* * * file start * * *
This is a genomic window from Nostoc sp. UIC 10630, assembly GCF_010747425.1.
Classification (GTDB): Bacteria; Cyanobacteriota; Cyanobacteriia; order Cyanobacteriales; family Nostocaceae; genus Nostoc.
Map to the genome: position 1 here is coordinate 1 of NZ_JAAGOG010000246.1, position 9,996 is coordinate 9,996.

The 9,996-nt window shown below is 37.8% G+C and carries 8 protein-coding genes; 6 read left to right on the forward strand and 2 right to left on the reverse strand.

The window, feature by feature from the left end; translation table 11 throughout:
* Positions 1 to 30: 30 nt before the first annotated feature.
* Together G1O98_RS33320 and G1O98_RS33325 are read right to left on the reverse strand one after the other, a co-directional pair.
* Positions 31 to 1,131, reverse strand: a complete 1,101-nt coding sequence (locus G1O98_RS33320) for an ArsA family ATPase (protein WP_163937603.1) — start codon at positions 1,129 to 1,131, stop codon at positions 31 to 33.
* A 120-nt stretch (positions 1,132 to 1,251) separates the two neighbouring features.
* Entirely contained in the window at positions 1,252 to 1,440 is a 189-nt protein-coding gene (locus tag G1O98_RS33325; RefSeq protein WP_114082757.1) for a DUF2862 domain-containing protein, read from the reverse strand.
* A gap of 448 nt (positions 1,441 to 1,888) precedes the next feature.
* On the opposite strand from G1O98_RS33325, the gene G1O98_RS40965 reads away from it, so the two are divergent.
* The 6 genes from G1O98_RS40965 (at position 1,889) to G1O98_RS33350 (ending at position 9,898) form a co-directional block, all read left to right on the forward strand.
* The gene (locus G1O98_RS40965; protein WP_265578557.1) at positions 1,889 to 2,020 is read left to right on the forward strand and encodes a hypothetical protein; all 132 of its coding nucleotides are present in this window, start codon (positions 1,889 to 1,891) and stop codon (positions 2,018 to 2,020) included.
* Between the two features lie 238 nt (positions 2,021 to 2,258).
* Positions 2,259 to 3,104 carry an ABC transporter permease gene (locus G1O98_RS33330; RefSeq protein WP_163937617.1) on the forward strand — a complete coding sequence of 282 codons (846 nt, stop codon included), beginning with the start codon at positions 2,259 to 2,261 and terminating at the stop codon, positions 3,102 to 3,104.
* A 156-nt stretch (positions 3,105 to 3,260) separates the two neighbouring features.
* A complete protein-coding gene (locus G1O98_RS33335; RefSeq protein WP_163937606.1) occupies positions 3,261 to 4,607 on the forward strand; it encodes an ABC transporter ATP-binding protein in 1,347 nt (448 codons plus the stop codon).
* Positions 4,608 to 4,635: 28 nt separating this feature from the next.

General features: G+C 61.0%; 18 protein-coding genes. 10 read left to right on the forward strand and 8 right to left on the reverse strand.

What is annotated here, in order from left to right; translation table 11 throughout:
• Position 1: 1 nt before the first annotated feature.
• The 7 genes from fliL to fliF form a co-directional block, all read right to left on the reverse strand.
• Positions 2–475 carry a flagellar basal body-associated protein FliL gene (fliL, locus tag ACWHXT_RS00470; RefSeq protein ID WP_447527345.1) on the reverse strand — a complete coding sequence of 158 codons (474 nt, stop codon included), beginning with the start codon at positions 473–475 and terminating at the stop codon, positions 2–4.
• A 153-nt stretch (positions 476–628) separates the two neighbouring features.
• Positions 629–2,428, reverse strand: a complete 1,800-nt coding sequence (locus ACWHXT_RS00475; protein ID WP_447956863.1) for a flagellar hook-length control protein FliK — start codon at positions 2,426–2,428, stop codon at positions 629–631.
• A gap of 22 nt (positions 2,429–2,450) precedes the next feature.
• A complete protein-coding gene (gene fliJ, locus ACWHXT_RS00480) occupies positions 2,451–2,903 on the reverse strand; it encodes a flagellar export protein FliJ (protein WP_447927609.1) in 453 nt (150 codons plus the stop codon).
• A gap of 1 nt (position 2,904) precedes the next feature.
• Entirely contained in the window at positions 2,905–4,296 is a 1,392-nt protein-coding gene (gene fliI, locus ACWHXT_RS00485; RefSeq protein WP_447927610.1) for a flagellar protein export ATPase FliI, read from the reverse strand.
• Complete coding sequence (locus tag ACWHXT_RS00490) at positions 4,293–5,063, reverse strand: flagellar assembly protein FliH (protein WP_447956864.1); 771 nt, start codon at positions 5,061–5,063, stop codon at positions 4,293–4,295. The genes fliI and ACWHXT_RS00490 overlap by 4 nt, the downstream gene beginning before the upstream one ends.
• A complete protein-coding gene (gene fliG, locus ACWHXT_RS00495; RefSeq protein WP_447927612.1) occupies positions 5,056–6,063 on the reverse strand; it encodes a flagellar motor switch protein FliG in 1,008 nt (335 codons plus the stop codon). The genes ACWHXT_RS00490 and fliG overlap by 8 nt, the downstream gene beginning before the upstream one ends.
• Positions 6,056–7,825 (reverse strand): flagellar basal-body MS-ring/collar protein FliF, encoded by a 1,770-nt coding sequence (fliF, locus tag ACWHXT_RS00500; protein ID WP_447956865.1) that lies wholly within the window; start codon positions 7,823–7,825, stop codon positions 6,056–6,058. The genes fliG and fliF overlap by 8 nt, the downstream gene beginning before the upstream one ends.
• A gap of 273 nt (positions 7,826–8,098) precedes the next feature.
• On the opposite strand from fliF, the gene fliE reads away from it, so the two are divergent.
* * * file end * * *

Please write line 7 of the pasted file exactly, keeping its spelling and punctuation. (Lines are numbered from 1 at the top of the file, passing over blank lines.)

* Together G1O98_RS33320 and G1O98_RS33325 are read right to left on the reverse strand one after the other, a co-directional pair.